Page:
• Reload Tool – As much as I love the gun powder system in this game, it all revolves around the reload tool, which some genius at Capcom decided should take up an inventory slot instead of being Jill’s default item… y’know, the sort of thing every other character in a Resident Evil game had had up until this point. Hell, Jill never even has a default item in this game, so would it have killed them to give her this? As a result, I’m putting my reload tool in the box most of the time, because most of the gun powder you find will be near a save room anyway.
  • Difficulty Modes – RE3 has two difficulty modes: easy and hard. No “normal” mode…? The differences between these modes is pretty substantial too. Easy is laughably easy, playing more like an action movie power fantasy, as Jill starts with a veritable arsenal of overpowered guns that she can use to just blast her way through the entire game. Meanwhile, hard mode is straight-up the hardest Resident Evil survival horror experience I’ve ever had. I breezed through the first two games, Code: Veronica, REmake, even 0… this was significantly harder than all of those games*. To be entirely fair, this is at least partially on me for deciding to try to fight Nemesis when I was not well-equipped to do so. It’s not just Nemesis though, the streets are absolutely swarming with zombies, you will barely have enough ammo to deal with them, and if you do shoot everything you see then you will be hard-up when Nemesis shows up. Around the mid-point when you get more ammunition and can actually deal with Nemesis in a (somewhat) fair fight, the game becomes easier, but it would have been nice if there was a bit more granularity between “ridiculously easy” and “tough as nails”.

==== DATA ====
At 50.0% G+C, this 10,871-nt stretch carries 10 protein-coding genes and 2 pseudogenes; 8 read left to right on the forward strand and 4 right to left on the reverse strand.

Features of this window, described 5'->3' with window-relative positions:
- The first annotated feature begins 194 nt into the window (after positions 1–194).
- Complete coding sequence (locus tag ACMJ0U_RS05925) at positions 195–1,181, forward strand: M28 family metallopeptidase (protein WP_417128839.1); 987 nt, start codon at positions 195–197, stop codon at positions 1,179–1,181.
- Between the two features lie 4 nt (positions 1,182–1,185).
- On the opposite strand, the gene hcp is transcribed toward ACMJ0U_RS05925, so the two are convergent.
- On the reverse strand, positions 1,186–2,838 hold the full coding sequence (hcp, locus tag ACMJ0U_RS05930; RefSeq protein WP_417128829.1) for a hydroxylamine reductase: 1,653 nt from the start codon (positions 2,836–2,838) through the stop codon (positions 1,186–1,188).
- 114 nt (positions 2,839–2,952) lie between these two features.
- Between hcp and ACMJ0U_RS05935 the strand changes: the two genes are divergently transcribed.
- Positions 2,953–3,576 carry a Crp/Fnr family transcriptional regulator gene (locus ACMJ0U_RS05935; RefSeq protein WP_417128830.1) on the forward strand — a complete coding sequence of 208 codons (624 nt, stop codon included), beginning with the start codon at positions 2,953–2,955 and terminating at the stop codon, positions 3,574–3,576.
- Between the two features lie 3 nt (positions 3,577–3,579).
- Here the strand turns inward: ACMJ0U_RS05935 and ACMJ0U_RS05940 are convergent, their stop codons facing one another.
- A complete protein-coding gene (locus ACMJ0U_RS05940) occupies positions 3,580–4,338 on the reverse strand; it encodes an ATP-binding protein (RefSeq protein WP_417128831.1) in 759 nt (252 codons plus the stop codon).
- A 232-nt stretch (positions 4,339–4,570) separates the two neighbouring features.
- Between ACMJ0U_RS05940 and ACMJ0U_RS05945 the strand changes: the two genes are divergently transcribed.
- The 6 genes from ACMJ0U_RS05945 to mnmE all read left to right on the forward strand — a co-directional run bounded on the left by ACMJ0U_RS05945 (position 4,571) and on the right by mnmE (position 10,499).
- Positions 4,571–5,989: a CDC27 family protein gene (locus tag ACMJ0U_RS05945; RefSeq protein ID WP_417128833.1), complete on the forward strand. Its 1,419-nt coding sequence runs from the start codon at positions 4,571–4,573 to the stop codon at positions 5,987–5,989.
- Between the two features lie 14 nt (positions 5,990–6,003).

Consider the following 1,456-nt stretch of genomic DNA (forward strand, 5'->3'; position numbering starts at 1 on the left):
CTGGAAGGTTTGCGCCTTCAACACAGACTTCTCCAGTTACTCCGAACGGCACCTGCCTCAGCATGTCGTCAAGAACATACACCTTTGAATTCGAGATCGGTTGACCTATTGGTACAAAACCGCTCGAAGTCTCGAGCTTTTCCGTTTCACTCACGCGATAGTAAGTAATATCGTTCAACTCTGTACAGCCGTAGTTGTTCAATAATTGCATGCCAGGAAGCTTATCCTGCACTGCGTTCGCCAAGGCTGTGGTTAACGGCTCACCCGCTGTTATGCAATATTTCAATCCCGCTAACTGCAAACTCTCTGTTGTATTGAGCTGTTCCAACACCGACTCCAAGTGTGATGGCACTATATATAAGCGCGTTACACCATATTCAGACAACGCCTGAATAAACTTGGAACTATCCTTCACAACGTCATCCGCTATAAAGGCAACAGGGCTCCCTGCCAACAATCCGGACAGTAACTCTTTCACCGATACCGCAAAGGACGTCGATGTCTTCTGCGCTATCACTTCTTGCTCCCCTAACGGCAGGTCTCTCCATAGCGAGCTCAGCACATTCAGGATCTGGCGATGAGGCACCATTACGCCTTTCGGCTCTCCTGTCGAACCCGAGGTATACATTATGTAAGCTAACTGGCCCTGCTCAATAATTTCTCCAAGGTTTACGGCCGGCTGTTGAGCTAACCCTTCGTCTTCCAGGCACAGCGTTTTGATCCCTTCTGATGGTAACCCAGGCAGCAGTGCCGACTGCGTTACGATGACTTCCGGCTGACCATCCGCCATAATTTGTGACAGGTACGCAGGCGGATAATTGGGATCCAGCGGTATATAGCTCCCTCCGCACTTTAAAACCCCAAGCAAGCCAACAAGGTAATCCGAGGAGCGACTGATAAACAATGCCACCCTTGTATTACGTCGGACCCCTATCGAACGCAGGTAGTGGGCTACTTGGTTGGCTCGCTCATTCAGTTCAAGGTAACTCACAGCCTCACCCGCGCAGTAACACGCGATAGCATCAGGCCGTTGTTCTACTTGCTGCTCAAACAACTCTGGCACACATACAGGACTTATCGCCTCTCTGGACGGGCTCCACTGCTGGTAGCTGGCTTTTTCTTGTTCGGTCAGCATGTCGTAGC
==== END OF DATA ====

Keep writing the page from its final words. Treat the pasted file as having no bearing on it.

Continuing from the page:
• The Mine Thrower – Man, fuck this gun. It fires mine projectiles, which stick to surfaces and enemies and then detonate after a couple seconds (or, if you miss, when an enemy is in proximity). However, there are so many drawbacks to using it. First of all, if you’re in close proximity to the mine when it detonates, you’ll get hit. Guess which blazing-fast enemy you’re going to be using this against the most, who will close the distance to you after being stuck twice, therefore damaging you twice with your own weapon? Oh, and lest you think you can manually reload the mine thrower to avoid getting caught with no shots in the barrel, for some god-forsaken reason you straight-up cannot manually reload it until its empty. That’s not even the end of it though – if you’ve emptied the gun and try to manually reload it before all the shots have detonated, it will cause all unexploded mines to fizzle. What. The. Fuck. Seriously, this gun fucking sucks, just stick with the grenade launcher.